The maritime traditions of this venerable shipping centre will last a while longer.

The maritime traditions of this venerable shipping centre will last a while longer.

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Talk at Global Liner Shipping in Hamburg this week centred on threats, but even in the shadow of Rickmers’ troubles there was hope

HAMBURG is going through something of a rough time at the moment.

A shipping economy based on two large container lines, several banks nursing failing KG investments, and an array of large and small tramp containership owners is not necessarily a healthy one these days.

This was reflected in the sentiment of some of the discussions and presentations that took place at the Global Liner Shipping conference held in Hamburg this week.

Perhaps one of the most damning indictments of box shipping was that from Morgan Stanley vice-president Annelies Vermeulen, who pointed out that container lines had burned through $5bn in earnings before interest and tax since the financial crisis as they fought for market share ahead of profitability.

Maersk Line’s Europe chief executive Karsten Kildahl admitted that container shipping had been unprofitable for several years and warned that further consolidation was likely if box line balance sheets were not repaired.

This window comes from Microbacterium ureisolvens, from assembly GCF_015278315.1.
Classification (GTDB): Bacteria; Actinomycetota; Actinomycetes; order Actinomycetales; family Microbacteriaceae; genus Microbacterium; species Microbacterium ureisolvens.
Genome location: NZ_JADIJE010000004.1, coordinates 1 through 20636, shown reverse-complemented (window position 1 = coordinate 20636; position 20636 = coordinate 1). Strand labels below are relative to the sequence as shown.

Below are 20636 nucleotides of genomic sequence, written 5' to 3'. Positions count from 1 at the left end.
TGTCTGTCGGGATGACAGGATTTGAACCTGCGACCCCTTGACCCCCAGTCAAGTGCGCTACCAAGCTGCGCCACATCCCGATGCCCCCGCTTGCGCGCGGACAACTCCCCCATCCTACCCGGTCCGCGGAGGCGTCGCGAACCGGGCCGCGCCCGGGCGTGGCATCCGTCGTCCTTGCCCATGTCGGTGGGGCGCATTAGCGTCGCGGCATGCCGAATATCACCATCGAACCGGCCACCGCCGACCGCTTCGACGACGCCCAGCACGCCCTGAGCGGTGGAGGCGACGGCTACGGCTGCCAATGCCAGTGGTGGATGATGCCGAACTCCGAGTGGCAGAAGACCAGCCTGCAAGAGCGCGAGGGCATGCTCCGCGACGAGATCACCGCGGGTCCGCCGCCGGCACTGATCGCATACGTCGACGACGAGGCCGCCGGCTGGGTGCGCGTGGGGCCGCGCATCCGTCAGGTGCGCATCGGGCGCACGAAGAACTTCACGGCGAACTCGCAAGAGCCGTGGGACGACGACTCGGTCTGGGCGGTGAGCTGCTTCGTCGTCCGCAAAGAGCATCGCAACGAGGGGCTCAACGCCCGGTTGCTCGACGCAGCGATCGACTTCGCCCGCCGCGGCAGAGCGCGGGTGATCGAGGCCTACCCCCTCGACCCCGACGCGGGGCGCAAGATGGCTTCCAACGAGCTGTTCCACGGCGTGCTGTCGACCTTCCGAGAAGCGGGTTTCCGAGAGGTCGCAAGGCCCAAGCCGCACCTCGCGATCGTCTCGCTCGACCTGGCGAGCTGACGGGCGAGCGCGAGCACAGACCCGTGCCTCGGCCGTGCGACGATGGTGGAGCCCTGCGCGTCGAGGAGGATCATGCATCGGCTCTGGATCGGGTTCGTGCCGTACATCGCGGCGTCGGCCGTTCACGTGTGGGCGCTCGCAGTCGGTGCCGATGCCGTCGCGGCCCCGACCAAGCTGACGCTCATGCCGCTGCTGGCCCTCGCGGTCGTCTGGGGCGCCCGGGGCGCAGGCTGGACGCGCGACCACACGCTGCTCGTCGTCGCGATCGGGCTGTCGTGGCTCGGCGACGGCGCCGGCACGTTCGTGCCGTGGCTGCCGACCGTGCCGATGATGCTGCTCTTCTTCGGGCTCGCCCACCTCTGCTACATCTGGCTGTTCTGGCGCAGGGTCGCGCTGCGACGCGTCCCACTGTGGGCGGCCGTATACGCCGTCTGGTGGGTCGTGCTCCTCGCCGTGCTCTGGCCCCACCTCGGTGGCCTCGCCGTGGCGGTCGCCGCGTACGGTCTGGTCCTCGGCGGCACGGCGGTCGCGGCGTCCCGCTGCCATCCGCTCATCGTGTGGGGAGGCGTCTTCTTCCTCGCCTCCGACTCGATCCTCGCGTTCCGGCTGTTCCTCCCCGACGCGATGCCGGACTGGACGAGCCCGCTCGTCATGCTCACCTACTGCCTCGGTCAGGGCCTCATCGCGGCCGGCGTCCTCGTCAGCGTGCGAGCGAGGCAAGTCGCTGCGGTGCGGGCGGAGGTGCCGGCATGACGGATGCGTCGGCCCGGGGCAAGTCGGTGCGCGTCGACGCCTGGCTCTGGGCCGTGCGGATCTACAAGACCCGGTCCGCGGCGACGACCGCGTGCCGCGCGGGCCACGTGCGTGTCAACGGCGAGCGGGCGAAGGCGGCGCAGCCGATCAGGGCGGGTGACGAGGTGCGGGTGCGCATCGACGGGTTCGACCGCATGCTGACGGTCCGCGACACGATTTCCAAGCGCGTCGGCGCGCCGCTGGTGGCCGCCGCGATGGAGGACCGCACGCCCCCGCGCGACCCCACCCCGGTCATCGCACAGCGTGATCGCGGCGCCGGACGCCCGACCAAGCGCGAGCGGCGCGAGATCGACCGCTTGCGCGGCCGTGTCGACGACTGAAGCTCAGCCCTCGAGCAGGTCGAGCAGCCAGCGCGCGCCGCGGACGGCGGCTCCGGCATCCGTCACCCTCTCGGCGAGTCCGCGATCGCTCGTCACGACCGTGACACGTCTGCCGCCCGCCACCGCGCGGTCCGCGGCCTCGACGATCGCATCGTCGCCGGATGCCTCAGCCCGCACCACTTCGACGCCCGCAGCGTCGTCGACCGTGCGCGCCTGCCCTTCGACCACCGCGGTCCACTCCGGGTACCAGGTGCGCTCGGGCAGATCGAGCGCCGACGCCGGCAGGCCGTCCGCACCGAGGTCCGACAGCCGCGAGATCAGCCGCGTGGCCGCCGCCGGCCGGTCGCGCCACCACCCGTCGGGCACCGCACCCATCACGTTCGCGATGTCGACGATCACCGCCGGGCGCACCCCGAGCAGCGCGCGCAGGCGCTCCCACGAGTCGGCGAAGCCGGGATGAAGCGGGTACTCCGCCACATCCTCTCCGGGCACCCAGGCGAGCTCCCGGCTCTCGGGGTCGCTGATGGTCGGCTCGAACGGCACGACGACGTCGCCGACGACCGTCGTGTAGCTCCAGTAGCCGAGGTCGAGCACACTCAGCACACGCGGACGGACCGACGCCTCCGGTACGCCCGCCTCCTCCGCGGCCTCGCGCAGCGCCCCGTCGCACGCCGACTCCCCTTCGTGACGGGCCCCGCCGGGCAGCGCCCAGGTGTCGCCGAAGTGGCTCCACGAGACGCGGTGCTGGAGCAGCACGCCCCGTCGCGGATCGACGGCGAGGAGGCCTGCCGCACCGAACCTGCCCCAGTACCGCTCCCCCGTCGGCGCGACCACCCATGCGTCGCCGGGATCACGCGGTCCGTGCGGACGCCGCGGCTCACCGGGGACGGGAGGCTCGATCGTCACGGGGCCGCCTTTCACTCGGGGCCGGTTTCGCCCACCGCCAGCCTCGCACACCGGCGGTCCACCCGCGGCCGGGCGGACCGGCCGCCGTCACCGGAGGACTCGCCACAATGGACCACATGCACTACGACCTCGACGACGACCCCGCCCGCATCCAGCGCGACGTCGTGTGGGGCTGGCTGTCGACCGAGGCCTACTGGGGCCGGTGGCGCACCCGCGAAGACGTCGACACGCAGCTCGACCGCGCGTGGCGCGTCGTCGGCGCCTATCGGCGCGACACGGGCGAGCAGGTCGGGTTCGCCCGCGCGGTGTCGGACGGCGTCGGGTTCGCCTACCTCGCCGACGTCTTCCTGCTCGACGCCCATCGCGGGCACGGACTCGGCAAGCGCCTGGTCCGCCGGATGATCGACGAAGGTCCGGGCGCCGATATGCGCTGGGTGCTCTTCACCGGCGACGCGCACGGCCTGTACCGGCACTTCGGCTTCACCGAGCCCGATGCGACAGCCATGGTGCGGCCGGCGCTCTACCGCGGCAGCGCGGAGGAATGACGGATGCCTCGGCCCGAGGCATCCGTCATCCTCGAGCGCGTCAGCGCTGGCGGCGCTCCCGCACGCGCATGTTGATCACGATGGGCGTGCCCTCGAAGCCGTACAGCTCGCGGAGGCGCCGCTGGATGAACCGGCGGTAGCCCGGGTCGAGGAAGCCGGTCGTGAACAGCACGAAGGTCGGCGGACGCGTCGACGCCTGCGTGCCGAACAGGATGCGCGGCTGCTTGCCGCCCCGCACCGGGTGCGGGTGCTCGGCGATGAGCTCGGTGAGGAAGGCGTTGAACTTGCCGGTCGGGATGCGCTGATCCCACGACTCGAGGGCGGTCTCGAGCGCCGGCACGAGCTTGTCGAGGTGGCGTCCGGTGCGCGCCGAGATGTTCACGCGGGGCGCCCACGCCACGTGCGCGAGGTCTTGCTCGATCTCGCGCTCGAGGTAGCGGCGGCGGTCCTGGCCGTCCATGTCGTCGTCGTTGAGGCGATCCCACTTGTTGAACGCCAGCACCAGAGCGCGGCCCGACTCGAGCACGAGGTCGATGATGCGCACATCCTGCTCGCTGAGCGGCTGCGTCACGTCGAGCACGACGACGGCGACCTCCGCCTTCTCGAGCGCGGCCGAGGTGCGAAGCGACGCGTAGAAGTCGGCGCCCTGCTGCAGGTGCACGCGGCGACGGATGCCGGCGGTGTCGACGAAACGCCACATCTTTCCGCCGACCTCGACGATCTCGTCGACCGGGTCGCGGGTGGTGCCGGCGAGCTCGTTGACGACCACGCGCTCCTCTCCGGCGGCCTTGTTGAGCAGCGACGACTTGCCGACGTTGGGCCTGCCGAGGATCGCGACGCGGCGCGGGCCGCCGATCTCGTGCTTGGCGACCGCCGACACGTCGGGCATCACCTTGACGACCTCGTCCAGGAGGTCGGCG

Nevertheless, he held of out hope of a recovery as the rates improvements that had been seen in the first quarter of this year fed into carriers’ revenues.

But discipline would be required, both in pricing and not managing capacity. As MSI’s James Frew noted, shipyard capacity remained the elephant in the room that could lead owners to overinvest in tonnage again.

One of those who definitely won’t be ordering new ships anytime soon is the Offen Group, whose chief operating officer Hermann Klein ruled out boxship orders amid the continued overcapacity threat.

And if SeaInteligence Consulting’s Lars Jensen is correct — and he often is — carriers do have a chance of thriving again, as long as they focus on long-term strategy.

Outside the conference, the news was of Rickmers Group’s struggles with its bondholders and restructuring plan, casting a long shadow over Hamburg. But as the conference closed, the yachts streaming across Alster Lake gave the impression the maritime traditions of this venerable shipping centre will last a while longer.



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